Two cases of embryo resorption were observed in the starved animals, and judging by the size and state of the remnants of the foetus and membranes found in the uterus after 23 days, the embryos must have died during the period of starvation. The loss of weight of these two ewes during the test period was 22 percent and 27 percent respectively, considerably more than the average of 18 percent for the low level group.
The low incidence of resorption (4 per cent) even in the low level feeding groups leads to the question whether resorption plays a significant role in practice, where seldom, if ever, such high weight losses occur as a result of poor or insufficient grazing. Embryos in ewes which received poor feed showed delayed development. However, better feeding in the later stages of pregnancy could quite easily have masked an earlier setback.
Relation of mature breeding weight to performance the following season
The most important information derived from these experiments, is the extent to which body-weight at mating influenced the breeding potential of the Angora ewe. The average live weight of the eight ewes which were normally in season and mated but did not give birth was 56.4 lbs. after 23 days. The weight at the time of mating of the 37 ewes which produced single kids was 74.0 Ibs while 6 ewes which produced twins weighed 93.3 lbs.
These results emphasise once more the important role of body-weight in reproduction. They are also in agreement with work done at the McGregor Research Station in Texas on Angoras by Shelton (1965). where adult ewes (3 yrs and over) were divided into groups with 10 lbs difference in each. The results obtained are set out in the accompanying table.
In a previous article Shelton states that young ewes should weigh at least 55 lbs before being mated. Adult ewes should weigh at least 75 lbs at the start of the mating season. These figures are of course based on the results of American research.
It does not follow that the difference in weight between the more and the less fertile Angora will be applicable to all Angora farms in South Africa, but the broad tendency that the heavier goats will be more fertile should be apparent, while the chances that the smaller ones will kid are rather slim.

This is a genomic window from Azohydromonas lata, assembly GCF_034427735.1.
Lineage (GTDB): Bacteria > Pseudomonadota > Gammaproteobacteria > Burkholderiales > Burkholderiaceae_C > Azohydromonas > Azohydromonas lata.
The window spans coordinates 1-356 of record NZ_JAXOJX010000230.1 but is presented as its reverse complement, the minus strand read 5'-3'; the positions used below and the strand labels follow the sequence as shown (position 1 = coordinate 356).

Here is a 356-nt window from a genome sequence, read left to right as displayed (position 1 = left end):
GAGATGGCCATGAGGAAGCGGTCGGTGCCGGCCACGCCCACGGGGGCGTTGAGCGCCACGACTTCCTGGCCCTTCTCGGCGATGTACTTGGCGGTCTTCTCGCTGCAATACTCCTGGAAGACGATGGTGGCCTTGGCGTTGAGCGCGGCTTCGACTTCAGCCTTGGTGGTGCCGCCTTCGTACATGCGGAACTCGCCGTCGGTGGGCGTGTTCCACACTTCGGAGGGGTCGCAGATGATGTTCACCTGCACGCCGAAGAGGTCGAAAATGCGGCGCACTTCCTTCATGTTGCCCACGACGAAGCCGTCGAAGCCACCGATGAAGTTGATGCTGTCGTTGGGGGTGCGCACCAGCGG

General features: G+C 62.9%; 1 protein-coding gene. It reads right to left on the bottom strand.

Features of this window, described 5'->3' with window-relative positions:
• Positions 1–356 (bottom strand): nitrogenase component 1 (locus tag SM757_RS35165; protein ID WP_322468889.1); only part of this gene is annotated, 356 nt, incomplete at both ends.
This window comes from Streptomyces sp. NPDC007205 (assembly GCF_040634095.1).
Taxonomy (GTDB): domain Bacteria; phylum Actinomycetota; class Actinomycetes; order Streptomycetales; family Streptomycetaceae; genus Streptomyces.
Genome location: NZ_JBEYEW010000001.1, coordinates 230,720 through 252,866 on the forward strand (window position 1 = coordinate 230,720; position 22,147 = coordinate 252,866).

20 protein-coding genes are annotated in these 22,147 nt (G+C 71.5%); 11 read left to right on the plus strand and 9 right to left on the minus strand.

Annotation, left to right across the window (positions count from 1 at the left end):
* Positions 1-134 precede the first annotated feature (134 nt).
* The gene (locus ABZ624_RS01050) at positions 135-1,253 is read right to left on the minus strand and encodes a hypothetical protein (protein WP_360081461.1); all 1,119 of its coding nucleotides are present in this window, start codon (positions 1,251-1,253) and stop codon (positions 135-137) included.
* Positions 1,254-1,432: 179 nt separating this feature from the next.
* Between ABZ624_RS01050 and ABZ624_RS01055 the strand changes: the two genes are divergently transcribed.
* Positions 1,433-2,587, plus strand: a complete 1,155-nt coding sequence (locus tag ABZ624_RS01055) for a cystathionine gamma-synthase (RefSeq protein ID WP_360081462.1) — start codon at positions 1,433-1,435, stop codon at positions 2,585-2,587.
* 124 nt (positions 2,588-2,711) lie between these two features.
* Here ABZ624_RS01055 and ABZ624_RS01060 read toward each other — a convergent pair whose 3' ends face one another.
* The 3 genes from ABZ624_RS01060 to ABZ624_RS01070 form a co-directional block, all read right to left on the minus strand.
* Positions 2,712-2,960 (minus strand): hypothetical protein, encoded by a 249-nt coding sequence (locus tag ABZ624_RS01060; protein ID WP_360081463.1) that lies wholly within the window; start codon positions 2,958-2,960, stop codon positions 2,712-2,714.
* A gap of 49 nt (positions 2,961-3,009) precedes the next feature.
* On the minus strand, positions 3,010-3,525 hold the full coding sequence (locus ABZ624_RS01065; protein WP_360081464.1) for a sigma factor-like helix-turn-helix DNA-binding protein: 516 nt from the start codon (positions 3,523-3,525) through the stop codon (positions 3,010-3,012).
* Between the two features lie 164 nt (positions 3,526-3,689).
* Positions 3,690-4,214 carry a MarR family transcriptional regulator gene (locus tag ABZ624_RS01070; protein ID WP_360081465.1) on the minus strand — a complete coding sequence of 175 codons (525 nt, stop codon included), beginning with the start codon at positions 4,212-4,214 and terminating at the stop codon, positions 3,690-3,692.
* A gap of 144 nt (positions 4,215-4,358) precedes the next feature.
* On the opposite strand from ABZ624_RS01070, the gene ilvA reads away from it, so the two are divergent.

In these days of large price spreads between kids, young goats and adult hair, kidding percentage is playing an increasingly important role in the profitability of Angora farming. The question thus arises whether every farmer should not get rid of his lighter and possibly infertile ewes, irrespective of the desirability of their mohair characteristics.
Young ewes should of course not be treated the same as adult ewes. The ideal would be to cull the two-tooth ewes every year, so that selection for fertility can be initiated at an early stage. At the end of each kidding season those ewes which have not produced a viable kid for the second time in succession should be culled. The breeding potential, and thus the profitability of Angora farming can accordingly be enhanced permanently.
MARAIS, J. F. K. (1968). Aspekte van die vroeë embrioniese ontwikkeling by die Angorabok en die invloed van voeding daarop. M.Sc. (Agric.)-skripsie, Univ. Stellenbosch.
SHELTON, M., (1965). The relation of size to breeding performance of Angora does and Factors effecting kid production of Angora does. Sheep and Angora goat, wool and mohair report. Texas A and M.
SUlD-AFRIKAANSE SYBOKHAARRAAD, (1968). Statistiese ontleding van die Republiek se SybokhaarskeerBel. (Voorlopig). Somer- en Winterseisoen.
VAN HEERDEN, K. M. (1964). The effect of culling aborting ewes on the abortion rate in Angora ewes. The Angora Goat and Mohair Journal 2, 15.
VAN NIEKERK, C. H. (1965). Early embryonic resorption in Mares. (A preliminary report). J. S. Afr. Vet. Med. Ass. 36 (1).
VAN NIEKERK, C. H. (1966). Resorpsie van die embrio van die skaap in die vroeë stadium van dragtigheid.
In: Die Skaap en sy Vag (Red.) J. C. Swart. Kaapstad: Nasionale Boekhandel 1968.
VAN RENSBURG, N. A. J. (1963). 'n Opname van Produksie- en Reproduksie - probleme in die Angorabokbedryf van die Republiek van Suid-Afrika.
Angora goat and mohair journal 12 (1)